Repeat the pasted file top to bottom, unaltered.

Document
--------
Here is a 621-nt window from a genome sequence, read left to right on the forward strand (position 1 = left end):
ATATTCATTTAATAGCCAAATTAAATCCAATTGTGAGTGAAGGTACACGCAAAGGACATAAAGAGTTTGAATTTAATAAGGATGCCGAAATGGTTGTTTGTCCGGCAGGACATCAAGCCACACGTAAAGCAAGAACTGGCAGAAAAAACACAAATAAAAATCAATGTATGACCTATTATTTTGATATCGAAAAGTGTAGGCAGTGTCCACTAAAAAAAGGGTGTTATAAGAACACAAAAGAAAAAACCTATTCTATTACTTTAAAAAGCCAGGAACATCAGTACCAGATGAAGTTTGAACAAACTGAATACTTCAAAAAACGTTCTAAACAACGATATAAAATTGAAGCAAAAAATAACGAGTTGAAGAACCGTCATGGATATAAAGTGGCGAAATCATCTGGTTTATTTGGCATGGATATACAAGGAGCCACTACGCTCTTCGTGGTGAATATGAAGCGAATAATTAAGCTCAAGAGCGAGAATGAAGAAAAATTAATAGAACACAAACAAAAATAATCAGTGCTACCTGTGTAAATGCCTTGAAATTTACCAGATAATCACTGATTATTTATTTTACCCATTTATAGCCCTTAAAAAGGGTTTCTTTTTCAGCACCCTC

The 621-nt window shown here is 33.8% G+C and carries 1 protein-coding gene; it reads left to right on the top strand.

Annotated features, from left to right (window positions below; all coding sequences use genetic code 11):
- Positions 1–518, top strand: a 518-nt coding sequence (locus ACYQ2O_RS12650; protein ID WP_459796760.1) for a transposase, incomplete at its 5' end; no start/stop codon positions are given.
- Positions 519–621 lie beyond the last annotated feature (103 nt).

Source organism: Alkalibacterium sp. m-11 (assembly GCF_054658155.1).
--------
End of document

Here is a 621-nt window from a genome sequence, read left to right on the forward strand (position 1 = left end):
ATATTCATTTAATAGCCAAATTAAATCCAATTGTGAGTGAAGGTACACGCAAAGGACATAAAGAGTTTGAATTTAATAAGGATGCCGAAATGGTTGTTTGTCCGGCAGGACATCAAGCCACACGTAAAGCAAGAACTGGCAGAAAAAACACAAATAAAAATCAATGTATGACCTATTATTTTGATATCGAAAAGTGTAGGCAGTGTCCACTAAAAAAAGGGTGTTATAAGAACACAAAAGAAAAAACCTATTCTATTACTTTAAAAAGCCAGGAACATCAGTACCAGATGAAGTTTGAACAAACTGAATACTTCAAAAAACGTTCTAAACAACGATATAAAATTGAAGCAAAAAATAACGAGTTGAAGAACCGTCATGGATATAAAGTGGCGAAATCATCTGGTTTATTTGGCATGGATATACAAGGAGCCACTACGCTCTTCGTGGTGAATATGAAGCGAATAATTAAGCTCAAGAGCGAGAATGAAGAAAAATTAATAGAACACAAACAAAAATAATCAGTGCTACCTGTGTAAATGCCTTGAAATTTACCAGATAATCACTGATTATTTATTTTACCCATTTATAGCCCTTAAAAAGGGTTTCTTTTTCAGCACCCTC

The 621-nt window shown here is 33.8% G+C and carries 1 protein-coding gene; it reads left to right on the top strand.

Annotated features, from left to right (window positions below; all coding sequences use genetic code 11):
- Positions 1–518, top strand: a 518-nt coding sequence (locus ACYQ2O_RS12650; protein ID WP_459796760.1) for a transposase, incomplete at its 5' end; no start/stop codon positions are given.
- Positions 519–621 lie beyond the last annotated feature (103 nt).

Source organism: Alkalibacterium sp. m-11 (assembly GCF_054658155.1).